A second request for variance from required on-site parking at the upcoming Salish Coast Elementary was met with objections from the school's neighbors July 13, as Hearing Examiner Emily Tyrell …
A second request for variance from required on-site parking at the upcoming Salish Coast Elementary was met with objections from the school's neighbors July 13, as Hearing Examiner Emily Tyrell considered whether to approve the Port Townsend School District's application.
The district received a previous parking variance for Salish Coast Elementary, a 68,000-square-foot pre-kindergarten through fifth-grade school, on the grounds that it formalize shared-use agreements for off-site parking with two nearby churches.
Because one of those two churches, San Juan Baptist Church, has since declined to share the 75 parking spaces they had previously agreed to make available to the school's parents and teachers, the district applied in April for further parking variance, although Tyrell felt the need to remind the school's neighbors that the site plan for the school has already been approved.
Those spaces are needed now because the city of Port Townsend had previously exempted the school district from the city code's requirement of 96 parking spaces for the school, which left it with no parking spaces for parents or teachers.
According to John McDonagh, senior planner for the city, without access to that church lot, the estimated shortfall in parking spaces for staff and parents is about 65.
McDonagh spoke on behalf of the city of Port Townsend, and recommended the hearing examiner grant the school district's requested variance from the city code, a position he'd previously detailed in his July 11 staff report.
McDonagh testified in favor of building curbside parking along 16th Street, between Sheridan and Grant streets, but he acknowledged it still needed to be determined whether that parking should be angled or parallel.
Tod McBryan spoke on behalf on the school district's consulting firm, Heffron Transportation of Seattle, likewise recommended building additional curbside parking on Grant Street, between 14th and 16th streets, instead of on school grounds.
In both filings in April and testimony delivered July 13, Heffron Transportation and McBryan attested that the Port Townsend School District would encourage parents and teachers to use carpools or means other than cars to get to school.
However, the hearing examiner received more than 10 spoken and written comments from homeowners who are opposed to more school parking in their neighborhoods.
Grant Street resident Nancy Villagran testified that cars already routinely block her driveway and mailbox, and worried that school construction could reduce her road to one-lane traffic, making it less accessible to emergency vehicles and less safe overall.
“It's a lofty goal to reduce traffic, but I'm not sure reducing parking spaces is the way to do it, because people don't pay attention to that,” Villagran said. “They park where they want to park.”
Christie Apker has raised her children across the street from the elementary school, and she asserted that the combination of pick-up and drop-off traffic and parking at the intersection of 16th and Sheridan streets would lead to gridlock.
Like Villagran, Apker deemed the pedestrian-friendly design of the school “a great idea in theory,” but lambasted what she perceived to be the planners' naivete, comparing the hectic schedules of parents with those of the hearing's attendees, by asking how many of them drove to the hearing.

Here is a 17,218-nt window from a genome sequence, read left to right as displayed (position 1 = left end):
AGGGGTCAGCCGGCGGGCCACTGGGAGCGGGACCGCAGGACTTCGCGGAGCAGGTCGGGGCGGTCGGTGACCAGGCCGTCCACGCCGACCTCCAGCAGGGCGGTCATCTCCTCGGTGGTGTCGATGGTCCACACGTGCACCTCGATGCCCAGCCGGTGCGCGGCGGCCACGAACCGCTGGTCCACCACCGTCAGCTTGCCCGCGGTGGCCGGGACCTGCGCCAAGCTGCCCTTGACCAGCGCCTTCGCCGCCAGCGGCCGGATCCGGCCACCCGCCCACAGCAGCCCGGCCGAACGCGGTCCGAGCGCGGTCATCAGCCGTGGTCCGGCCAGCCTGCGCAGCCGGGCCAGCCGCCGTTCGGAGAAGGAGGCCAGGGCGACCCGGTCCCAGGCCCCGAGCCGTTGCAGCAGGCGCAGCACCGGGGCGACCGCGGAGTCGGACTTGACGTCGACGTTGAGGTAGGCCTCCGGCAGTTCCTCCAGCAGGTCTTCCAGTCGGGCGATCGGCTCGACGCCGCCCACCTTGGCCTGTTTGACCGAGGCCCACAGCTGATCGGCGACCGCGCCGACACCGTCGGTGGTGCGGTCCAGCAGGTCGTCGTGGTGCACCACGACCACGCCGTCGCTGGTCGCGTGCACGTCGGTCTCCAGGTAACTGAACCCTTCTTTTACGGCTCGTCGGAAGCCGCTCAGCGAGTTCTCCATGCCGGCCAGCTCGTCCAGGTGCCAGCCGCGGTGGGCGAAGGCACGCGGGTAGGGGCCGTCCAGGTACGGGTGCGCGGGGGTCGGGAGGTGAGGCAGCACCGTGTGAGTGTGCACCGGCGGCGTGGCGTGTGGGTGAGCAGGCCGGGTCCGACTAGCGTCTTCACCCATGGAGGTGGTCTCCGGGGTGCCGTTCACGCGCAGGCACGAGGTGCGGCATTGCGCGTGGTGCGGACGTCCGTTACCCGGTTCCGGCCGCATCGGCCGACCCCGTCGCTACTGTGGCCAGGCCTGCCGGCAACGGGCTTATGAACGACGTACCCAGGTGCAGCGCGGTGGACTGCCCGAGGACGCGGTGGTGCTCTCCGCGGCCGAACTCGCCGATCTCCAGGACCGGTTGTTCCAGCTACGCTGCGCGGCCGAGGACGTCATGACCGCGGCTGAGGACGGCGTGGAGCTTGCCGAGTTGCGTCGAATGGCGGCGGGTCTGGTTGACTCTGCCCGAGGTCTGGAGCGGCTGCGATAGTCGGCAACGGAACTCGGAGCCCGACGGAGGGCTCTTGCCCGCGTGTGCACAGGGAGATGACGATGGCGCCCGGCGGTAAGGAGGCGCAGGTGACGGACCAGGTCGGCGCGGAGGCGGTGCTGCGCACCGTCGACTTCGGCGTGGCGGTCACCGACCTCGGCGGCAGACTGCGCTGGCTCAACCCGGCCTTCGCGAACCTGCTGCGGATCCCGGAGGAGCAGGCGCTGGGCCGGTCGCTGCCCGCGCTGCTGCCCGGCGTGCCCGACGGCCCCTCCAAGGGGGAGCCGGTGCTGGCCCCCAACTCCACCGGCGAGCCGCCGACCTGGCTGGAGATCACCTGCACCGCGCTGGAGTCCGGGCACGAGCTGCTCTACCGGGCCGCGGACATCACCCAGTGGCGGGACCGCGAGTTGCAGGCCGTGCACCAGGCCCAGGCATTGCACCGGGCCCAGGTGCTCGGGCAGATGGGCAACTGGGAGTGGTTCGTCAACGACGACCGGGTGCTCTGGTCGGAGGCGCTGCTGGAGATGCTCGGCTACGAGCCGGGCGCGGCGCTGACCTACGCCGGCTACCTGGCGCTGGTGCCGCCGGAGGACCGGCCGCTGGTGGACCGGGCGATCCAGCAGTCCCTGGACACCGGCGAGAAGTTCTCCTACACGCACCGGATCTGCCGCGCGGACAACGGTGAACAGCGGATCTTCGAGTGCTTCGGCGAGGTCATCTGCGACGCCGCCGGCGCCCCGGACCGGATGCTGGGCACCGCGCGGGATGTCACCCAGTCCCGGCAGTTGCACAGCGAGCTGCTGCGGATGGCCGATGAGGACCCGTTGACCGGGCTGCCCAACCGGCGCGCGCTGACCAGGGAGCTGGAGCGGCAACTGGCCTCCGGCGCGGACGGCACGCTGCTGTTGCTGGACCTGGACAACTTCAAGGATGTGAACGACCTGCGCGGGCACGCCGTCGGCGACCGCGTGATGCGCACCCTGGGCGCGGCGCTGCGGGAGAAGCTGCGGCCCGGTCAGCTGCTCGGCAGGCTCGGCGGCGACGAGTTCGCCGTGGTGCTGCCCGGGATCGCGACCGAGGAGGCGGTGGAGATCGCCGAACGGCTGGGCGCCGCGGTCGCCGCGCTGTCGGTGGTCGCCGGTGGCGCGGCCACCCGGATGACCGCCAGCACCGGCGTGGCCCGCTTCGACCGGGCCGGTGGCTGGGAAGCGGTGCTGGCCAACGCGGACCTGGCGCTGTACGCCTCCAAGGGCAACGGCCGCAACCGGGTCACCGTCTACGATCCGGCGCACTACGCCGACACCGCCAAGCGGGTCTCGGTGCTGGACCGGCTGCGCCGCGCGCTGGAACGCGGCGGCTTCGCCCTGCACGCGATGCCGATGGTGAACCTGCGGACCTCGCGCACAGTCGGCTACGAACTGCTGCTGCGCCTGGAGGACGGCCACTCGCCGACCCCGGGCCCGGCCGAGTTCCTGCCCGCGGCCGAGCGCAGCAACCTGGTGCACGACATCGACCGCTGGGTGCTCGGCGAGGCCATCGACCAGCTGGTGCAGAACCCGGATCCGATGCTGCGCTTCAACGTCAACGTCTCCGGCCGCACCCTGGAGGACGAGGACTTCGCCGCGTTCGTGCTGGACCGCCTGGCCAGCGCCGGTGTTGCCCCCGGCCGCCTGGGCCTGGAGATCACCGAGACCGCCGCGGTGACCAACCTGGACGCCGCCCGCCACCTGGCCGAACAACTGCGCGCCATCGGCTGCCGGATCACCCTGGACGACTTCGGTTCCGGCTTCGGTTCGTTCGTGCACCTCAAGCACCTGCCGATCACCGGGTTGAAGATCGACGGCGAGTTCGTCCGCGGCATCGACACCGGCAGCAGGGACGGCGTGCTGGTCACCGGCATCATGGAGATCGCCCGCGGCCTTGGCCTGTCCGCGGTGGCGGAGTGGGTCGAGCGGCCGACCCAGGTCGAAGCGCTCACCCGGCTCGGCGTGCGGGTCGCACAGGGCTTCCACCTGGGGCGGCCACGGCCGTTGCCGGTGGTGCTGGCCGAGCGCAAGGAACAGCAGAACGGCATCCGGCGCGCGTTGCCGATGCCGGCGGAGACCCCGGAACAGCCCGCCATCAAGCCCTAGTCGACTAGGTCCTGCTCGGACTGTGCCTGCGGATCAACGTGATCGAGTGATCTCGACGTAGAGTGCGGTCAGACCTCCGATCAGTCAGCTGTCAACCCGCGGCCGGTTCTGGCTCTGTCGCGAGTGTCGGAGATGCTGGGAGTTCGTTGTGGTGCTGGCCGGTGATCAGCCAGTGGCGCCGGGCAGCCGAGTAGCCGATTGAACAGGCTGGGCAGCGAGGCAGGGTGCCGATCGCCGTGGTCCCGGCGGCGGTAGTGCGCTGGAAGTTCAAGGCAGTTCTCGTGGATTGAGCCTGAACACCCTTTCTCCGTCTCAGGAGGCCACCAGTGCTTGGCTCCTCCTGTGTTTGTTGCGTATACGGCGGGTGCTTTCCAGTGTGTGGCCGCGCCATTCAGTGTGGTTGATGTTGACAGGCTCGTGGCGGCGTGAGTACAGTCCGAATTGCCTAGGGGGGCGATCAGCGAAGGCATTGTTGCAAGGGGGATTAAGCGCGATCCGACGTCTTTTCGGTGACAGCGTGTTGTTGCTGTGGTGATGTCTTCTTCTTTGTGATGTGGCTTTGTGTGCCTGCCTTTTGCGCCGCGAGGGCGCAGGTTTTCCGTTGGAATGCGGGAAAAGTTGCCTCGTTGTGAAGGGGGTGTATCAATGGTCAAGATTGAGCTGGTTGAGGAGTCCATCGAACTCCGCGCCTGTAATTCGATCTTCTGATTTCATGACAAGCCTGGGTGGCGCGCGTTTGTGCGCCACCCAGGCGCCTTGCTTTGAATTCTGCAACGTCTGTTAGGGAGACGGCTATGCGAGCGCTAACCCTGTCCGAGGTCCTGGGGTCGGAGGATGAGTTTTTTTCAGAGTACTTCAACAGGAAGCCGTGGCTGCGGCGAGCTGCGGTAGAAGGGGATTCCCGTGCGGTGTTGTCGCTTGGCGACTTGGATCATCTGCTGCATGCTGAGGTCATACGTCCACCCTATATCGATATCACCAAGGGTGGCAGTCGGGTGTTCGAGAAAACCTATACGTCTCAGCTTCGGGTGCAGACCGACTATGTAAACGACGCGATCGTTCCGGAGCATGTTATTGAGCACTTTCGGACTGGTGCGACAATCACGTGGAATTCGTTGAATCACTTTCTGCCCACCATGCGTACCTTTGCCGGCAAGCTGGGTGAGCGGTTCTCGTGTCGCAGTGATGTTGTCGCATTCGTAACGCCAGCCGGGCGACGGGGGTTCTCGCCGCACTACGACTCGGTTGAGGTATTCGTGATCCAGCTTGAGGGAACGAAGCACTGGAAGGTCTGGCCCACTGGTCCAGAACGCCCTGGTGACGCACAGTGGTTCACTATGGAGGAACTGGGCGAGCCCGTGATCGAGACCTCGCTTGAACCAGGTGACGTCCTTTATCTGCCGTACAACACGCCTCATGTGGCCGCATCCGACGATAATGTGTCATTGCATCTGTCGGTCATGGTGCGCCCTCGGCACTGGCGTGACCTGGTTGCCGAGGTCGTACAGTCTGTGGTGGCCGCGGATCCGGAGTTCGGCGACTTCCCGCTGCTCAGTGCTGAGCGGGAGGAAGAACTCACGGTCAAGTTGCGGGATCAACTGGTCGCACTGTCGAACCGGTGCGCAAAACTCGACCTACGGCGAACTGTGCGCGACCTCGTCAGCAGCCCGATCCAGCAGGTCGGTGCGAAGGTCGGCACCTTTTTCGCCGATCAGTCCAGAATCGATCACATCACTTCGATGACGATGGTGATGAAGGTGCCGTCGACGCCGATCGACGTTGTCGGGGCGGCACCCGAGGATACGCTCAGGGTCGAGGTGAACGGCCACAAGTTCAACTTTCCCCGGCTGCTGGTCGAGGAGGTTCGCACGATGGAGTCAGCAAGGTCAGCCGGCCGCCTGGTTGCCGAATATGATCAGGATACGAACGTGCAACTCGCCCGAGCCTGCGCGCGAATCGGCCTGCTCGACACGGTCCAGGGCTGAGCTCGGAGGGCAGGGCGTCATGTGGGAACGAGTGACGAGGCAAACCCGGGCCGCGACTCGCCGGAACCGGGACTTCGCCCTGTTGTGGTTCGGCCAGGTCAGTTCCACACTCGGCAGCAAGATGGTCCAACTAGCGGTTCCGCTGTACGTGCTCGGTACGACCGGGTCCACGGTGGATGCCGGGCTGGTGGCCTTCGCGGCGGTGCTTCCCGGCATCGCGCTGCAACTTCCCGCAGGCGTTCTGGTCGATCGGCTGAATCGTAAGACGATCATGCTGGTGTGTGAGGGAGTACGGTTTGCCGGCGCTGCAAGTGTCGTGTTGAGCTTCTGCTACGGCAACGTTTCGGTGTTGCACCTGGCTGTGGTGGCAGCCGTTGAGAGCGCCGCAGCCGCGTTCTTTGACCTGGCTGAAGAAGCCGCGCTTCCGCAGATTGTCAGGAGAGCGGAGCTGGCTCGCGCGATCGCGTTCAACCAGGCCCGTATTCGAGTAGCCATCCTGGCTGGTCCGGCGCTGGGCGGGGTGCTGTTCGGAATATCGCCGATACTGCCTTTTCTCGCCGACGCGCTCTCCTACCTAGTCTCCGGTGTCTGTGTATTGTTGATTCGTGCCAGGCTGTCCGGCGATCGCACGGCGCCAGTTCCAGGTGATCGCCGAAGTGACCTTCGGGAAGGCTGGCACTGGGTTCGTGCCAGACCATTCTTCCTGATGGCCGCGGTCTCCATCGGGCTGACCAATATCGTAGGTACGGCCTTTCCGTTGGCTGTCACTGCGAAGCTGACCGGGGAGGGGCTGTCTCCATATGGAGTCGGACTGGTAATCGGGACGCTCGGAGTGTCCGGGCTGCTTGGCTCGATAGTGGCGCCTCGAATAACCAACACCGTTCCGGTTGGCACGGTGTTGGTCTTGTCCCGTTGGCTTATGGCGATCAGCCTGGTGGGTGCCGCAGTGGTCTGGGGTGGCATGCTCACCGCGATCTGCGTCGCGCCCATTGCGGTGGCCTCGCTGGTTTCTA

“Everybody, okay?” Apker said. “So you're asking people with young children (not) to drive their kids? It's not going to happen. They're going to park. They're not going to walk their kids.”
Apker considered this an especially unreasonable demand on families with either single parents or both parents working.
Dr. Heida Diefenderfer testified that she asked the Port Townsend Police Department to step up patrols, after seeing a pickup truck almost hit a young boy on a bike, who veered off the sidewalk into Sheridan Street.
With construction workers finishing the demolition of Grant Street Elementary buildings at the site the previous week, Diefenderfer noted the final stages of grounds work are about to begin, and called for a stop-work order on the construction.
“If they don't redesign the grounds to allow parking right now, it will be very expensive to change it later,” Diefenderfer said. “We really hope the school district will step up and do the right thing with the $40 million in bond money that property taxpayers approved. Either hire a professional mediator to talk with the church, buy additional property for a lot nearby, or build a lot on school grounds.”
Port Townsend School District Superintendent submitted a letter from Samantha Thomas, a walkability and healthy places consultant, describing how the maximization of on-street parking, coupled with the promotion of carpooling and alternatives to cars, was consistent with the city's goals of providing more land for housing, as well as reducing auto emissions for healthier residents and a healthier environment.
Diefenderfer countered by submitting a letter from former Grant Street Elementary Principal Lisa Condron, sent to the school's neighbors Sept. 10, 2017.
Diefenderfer pointed out that the school, through Condron, had already encouraged carpooling, bike-riding, walking, and using the school bus or transit for the 2017-18 school year, but to what she saw as no avail.
In response to residents' complaints that traffic surrounding the new school had affected a far broader swath of streets than Heffron Transportation indicated they were monitoring, McBryan expressed enthusiasm for the idea of expanding the radium of their monitoring around the school.
Tyrell concluded the hearing by noting she had 10 business days from July 13 to make her decision.